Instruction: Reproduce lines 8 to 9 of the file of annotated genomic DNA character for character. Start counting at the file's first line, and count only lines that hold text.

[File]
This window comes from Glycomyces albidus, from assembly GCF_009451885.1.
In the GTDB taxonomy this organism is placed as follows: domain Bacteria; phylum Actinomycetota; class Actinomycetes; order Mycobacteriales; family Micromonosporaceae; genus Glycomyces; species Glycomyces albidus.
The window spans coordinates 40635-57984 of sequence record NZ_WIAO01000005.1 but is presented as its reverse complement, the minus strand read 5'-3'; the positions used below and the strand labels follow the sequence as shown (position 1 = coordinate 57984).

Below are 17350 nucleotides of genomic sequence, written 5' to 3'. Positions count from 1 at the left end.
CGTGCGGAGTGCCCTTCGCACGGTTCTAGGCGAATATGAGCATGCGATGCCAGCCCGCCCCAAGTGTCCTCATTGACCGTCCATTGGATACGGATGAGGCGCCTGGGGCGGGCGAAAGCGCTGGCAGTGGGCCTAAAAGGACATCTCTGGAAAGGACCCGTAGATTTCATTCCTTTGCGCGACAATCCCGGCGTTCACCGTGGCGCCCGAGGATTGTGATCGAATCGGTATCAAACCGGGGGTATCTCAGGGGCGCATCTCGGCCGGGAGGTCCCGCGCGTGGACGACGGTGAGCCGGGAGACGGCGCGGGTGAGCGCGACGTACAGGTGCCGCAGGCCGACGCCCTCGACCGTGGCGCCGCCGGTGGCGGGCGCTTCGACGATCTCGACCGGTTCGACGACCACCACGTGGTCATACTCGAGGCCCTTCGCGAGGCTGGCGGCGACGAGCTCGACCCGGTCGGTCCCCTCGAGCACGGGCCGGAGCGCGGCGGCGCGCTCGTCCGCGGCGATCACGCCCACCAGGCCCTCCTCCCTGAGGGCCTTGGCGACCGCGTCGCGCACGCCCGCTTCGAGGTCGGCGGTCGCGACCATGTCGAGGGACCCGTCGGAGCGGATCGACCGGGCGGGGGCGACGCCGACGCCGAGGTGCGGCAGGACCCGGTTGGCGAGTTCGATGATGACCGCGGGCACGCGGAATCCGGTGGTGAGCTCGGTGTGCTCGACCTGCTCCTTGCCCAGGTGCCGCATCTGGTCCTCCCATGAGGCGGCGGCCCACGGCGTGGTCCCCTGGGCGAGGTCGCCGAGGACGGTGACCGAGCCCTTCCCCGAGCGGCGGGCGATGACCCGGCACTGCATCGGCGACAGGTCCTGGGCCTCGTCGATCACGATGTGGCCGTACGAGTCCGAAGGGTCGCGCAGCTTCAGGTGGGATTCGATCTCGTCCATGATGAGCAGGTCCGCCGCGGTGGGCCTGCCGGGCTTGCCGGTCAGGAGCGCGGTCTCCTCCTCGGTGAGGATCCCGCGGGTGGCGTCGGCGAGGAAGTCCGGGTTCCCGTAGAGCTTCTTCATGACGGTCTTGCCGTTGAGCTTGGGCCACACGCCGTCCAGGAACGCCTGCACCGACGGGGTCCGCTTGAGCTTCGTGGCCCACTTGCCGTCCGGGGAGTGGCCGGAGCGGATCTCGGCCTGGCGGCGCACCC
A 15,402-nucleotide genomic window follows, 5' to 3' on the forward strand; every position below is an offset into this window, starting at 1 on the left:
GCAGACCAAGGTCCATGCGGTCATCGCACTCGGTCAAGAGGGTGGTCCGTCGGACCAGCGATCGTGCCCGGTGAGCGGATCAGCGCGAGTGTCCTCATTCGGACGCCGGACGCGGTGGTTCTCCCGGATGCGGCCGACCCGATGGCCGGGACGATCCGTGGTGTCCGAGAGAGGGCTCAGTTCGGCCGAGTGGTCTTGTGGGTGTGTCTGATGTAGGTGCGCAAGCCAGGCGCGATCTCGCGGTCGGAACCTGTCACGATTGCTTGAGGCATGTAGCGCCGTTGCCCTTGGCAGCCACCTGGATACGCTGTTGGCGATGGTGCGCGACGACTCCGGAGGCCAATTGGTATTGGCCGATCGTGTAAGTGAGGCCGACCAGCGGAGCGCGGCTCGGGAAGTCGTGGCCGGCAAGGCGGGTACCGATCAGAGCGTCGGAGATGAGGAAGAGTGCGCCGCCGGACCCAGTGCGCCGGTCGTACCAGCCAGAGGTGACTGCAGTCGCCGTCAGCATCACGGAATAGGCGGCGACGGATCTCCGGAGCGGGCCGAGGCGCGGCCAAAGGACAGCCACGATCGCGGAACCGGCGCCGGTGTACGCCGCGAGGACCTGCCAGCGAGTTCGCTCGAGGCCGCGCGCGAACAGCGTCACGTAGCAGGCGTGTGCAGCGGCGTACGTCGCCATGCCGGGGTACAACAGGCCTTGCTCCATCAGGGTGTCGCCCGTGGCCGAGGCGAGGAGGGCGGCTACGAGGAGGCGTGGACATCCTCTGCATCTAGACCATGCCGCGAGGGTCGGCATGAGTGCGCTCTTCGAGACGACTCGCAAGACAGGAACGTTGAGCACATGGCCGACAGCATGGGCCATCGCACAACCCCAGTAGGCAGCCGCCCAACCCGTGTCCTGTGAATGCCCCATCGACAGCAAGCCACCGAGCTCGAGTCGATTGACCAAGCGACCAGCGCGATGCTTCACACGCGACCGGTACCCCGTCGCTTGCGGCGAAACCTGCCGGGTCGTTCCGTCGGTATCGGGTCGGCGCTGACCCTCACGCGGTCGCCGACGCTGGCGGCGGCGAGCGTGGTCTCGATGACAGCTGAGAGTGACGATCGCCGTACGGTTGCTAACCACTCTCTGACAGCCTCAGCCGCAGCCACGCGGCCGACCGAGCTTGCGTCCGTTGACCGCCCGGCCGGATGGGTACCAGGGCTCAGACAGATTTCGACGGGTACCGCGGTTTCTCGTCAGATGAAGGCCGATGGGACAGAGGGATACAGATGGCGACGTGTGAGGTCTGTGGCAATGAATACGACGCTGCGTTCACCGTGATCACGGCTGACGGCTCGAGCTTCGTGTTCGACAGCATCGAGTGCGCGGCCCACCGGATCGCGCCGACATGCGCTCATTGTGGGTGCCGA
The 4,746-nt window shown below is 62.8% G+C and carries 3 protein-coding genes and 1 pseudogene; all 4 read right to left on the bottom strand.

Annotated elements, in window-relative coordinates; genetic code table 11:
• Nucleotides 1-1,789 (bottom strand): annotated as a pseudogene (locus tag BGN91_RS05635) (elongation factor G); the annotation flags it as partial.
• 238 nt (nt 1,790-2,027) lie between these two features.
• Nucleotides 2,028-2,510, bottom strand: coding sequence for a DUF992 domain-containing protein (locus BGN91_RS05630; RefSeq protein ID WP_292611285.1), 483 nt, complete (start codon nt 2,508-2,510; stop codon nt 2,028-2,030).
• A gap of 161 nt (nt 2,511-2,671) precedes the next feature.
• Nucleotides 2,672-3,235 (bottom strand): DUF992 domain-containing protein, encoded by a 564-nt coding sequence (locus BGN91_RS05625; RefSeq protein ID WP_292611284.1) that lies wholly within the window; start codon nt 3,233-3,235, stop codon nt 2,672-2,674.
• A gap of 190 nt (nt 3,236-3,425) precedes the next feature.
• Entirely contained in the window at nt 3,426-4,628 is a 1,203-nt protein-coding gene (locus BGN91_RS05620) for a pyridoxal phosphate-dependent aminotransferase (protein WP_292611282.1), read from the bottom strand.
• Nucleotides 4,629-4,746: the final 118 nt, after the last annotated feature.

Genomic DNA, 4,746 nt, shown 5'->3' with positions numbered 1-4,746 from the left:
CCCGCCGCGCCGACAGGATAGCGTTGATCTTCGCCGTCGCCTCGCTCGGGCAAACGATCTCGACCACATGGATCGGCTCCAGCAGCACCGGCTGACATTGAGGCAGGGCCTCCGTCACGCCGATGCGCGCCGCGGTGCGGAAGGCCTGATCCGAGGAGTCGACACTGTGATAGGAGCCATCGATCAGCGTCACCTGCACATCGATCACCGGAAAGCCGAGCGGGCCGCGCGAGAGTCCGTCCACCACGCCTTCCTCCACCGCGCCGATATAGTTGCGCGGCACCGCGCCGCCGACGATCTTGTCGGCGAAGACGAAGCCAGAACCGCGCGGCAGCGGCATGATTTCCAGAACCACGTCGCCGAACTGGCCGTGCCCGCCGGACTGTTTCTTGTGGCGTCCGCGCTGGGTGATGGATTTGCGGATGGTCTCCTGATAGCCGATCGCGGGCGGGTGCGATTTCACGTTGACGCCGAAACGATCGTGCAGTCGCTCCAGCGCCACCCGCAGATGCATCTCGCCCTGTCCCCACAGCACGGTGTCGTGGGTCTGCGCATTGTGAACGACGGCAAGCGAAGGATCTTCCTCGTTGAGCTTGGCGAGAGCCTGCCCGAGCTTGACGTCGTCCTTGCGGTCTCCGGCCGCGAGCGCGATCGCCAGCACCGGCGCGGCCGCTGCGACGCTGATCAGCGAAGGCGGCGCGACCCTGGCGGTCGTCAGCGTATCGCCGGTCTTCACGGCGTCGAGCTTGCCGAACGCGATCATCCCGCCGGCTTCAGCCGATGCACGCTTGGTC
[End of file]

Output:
The 4,746-nt window shown below is 62.8% G+C and carries 3 protein-coding genes and 1 pseudogene; all 4 read right to left on the bottom strand.

Annotated elements, in window-relative coordinates; genetic code table 11: